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PACIFIC SOUTHWEST REGION: Stone Lakes National Wildlife Refuge Opens Blue Heron Trails
California-Nevada Offices , November 4, 2011
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Blue Heron Trails amphitheater and kiosk
Blue Heron Trails amphitheater and kiosk - Photo Credit: USFWS
Blue Heron Trails boardwalk
Blue Heron Trails boardwalk - Photo Credit: USFWS
Ribbon cutting ceremony at Blue Heron Trails. Alexandra Pitts, USFWS Deputy Regional Director, R8; Sacramento County Supervisor Don Nottoli; Bart McDermott, Stone Lakes NWR Manager; Beatrix Treiterer, Assistant refuge manager; and Puddles.
Ribbon cutting ceremony at Blue Heron Trails. Alexandra Pitts, USFWS Deputy Regional Director, R8; Sacramento County Supervisor Don Nottoli; Bart McDermott, Stone Lakes NWR Manager; Beatrix Treiterer, Assistant refuge manager; and Puddles. - Photo Credit: USFWS
Blue Heron Trails overlooking wetlands
Blue Heron Trails overlooking wetlands - Photo Credit: USFWS
Stone Lakes Elementary School Principal Dr. Bindy Grewal and students: Olivia and Elena Ferraivaolo, proudly display volunteer recognition plaque
Stone Lakes Elementary School Principal Dr. Bindy Grewal and students: Olivia and Elena Ferraivaolo, proudly display volunteer recognition plaque - Photo Credit: USFWS

By Pam Bierce, External Affairs

After many years of habitat restoration and development, Stone Lakes National Wildlife Refuge officially opened the first area of the refuge to be open daily to visitors. Alexandra Pitts, Deputy Regional Director for the Pacific Southwest Region and Sacramento County Supervisor Don Nottoli, opened the Blue Heron Trails during a ribbon-cutting ceremony November 4 at the refuge, located 12 miles south of Sacramento in Elk Grove, Calif.

The 1,500-foot accessible trail and boardwalk was funded by the American Recovery and Reinvestment Act (ARRA) and is part of a larger project that will enhance public access on the refuge. The Blue Heron Trails Visitor Contact Station is located near the refuge headquarters and includes interpretive displays, kiosks, and an outdoor amphitheater. The trails wind through wetlands, overlook grasslands, and provide viewing areas to observe many types of wildlife and waterfowl. These trails will support the refuge’s “Junior Biologist” program that provides environmental education to youth groups through hands-on experience. Through various trail activities, students will learn to test for water quality, do different types of plant and animal surveys and become familiar with tools that biologists use.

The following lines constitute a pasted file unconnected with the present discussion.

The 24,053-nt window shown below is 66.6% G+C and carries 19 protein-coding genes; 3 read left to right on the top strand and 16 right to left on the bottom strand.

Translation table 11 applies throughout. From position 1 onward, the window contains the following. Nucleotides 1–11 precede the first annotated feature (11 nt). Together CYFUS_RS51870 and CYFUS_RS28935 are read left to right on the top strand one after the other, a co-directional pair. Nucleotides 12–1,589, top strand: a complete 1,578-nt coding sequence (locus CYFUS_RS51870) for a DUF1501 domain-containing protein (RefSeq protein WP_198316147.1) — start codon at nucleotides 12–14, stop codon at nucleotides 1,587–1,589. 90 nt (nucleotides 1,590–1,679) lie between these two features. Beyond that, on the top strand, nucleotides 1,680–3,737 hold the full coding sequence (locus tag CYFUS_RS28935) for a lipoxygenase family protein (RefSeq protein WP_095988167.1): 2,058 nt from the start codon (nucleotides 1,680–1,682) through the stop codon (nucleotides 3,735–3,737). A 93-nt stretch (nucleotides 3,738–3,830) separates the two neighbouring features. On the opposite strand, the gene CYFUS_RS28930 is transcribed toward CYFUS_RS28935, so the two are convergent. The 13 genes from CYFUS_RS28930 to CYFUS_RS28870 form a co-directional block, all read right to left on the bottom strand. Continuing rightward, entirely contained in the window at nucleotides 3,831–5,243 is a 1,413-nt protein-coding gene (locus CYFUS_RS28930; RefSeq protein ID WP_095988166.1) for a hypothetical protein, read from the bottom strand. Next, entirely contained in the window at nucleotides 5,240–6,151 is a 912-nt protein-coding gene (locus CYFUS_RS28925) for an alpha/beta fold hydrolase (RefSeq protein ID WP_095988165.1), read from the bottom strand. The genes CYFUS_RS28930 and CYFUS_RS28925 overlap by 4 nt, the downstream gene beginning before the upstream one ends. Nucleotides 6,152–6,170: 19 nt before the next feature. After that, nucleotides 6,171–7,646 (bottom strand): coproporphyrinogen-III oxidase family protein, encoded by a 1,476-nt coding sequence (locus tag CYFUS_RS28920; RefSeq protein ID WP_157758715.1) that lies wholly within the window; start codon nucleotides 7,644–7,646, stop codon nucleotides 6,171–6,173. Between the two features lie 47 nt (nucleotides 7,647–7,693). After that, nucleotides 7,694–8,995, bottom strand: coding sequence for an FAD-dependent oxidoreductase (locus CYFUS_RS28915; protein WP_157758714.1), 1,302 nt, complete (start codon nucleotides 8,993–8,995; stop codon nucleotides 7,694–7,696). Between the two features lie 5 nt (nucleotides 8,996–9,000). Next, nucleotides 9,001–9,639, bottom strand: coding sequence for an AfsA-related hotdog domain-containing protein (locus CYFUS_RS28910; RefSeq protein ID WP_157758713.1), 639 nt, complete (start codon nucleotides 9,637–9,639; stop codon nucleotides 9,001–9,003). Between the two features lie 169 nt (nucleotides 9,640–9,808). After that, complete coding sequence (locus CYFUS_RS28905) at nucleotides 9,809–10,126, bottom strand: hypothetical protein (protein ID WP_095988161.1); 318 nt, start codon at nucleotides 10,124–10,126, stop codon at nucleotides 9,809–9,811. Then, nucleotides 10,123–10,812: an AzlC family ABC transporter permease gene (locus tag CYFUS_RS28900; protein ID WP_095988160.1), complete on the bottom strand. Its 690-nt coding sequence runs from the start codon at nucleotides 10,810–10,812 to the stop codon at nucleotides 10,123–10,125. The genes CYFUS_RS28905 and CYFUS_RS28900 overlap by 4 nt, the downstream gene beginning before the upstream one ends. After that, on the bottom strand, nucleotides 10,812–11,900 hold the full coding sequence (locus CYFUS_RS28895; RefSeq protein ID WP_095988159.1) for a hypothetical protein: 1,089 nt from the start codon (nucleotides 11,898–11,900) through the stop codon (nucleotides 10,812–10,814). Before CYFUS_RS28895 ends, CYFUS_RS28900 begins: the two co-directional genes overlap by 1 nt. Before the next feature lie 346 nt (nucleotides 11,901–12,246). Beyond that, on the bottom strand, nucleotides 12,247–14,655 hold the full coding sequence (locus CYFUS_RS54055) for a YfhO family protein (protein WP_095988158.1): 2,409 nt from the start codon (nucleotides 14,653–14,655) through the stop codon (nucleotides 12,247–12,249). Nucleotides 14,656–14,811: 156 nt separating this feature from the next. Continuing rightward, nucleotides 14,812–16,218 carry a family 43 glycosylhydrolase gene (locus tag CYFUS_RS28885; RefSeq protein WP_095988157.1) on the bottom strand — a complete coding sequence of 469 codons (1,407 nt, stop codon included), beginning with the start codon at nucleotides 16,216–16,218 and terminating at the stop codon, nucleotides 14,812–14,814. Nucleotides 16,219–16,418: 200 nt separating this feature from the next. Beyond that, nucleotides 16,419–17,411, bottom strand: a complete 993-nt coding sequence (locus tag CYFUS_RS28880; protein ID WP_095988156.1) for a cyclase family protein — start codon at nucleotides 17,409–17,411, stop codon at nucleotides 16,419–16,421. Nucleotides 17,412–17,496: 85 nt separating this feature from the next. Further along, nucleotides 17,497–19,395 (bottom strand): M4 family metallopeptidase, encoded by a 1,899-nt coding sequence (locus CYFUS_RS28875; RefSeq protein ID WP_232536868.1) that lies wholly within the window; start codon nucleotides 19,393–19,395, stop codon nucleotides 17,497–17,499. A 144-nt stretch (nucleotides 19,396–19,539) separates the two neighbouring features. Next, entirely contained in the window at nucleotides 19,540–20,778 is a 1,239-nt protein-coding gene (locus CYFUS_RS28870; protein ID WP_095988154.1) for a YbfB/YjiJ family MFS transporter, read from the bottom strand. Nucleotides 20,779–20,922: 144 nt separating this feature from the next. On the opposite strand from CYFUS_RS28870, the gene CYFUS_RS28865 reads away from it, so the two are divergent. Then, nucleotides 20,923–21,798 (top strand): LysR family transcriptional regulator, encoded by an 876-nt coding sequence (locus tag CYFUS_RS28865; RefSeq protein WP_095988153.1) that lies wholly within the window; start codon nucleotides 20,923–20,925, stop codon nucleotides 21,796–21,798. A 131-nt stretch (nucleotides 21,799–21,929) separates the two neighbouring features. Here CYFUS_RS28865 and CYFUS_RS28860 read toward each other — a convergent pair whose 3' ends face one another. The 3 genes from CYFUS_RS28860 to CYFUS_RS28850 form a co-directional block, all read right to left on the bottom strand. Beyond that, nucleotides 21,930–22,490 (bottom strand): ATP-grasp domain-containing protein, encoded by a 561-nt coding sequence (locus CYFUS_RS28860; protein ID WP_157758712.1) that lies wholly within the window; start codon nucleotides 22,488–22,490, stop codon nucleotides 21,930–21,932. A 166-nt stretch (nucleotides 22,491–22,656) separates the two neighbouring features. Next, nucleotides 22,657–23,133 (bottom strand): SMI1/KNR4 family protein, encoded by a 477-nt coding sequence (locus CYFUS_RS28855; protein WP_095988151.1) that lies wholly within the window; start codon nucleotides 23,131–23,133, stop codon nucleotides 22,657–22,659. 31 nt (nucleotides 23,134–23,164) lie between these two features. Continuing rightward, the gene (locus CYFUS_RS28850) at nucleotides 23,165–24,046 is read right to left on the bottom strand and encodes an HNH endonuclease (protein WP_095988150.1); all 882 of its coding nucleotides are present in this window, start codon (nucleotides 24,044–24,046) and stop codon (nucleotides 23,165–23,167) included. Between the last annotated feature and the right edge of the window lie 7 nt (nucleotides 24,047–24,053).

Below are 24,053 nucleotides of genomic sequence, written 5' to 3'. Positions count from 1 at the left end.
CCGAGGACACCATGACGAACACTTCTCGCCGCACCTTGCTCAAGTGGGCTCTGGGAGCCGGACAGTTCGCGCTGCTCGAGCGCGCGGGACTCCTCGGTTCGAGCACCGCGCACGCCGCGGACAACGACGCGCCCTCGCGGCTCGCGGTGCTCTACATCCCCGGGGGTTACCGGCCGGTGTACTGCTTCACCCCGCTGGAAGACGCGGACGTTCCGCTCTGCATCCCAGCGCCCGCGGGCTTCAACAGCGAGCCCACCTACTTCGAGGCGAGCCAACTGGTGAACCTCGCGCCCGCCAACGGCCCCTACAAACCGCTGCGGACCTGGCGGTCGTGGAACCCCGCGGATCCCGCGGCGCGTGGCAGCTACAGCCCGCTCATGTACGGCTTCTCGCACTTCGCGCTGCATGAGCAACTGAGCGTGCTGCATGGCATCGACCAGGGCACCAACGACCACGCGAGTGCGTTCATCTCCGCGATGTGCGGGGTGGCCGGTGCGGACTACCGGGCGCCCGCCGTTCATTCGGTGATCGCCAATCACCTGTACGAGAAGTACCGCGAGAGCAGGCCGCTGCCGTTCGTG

An unstructured play area, “The Green Heron Playscape” is under construction and will provide a safe play area for the younger children when completed. The playscape is designed with natural features that will help children get to know the natural world.
Visitors will witness the finishing touches this winter as the interpretive panels are installed, along with the shade covering on the amphitheater. There will also be opportunities to become involved with planting and other tasks as community participation continues and is encouraged.


Stone Lakes NWR was established more than 10 years ago to provide refuge for waterfowl and wildlife. The urban refuge was created through persistence, creative actions and strong partnerships, said Refuge Manager Bart McDermott.


“With the support from organizations such as Ducks Unlimited, Sacramento Tree Foundation and an army of students and volunteers, the Service began restoring the property from vineyard into valley oak, and wetland habitat,” McDermott said.


The refuge offers a variety of recreational opportunities, making it possible to experience Central Valley habitat and wildlife in their own backyard. Canoe and kayak wildlife observation programs are offered from June through September, allowing paddlers to enjoy guided trips through portions of the refuge that are usually restricted to the public. Bird watching and docent guided hikes featuring a variety of venues are available October through May. Waterfowl hunting, by reservation only, is offered from October through January. These activities offer up close views of the wildlife and waterfowl and a way to learn more about the refuge.


“We’re excited that Blue Heron Trails is open and we want people to come out and enjoy themselves and see the habitat that has been created for the wildlife,” McDermott said. “This trail connects people with nature.”


Blue Heron Trails Visitor Contact Station is open daily from sunrise to sunset, and is adjacent to Stone Lakes NWR Headquarters located at 1624 Hood-Franklin Road in Elk Grove. For further information regarding the refuge and to view schedules for activities offered, visit http://www.fws.gov/stonelakes/ .


Contact Info: Pam Bierce, 916-414-6542, pamela_bierce@fws.gov



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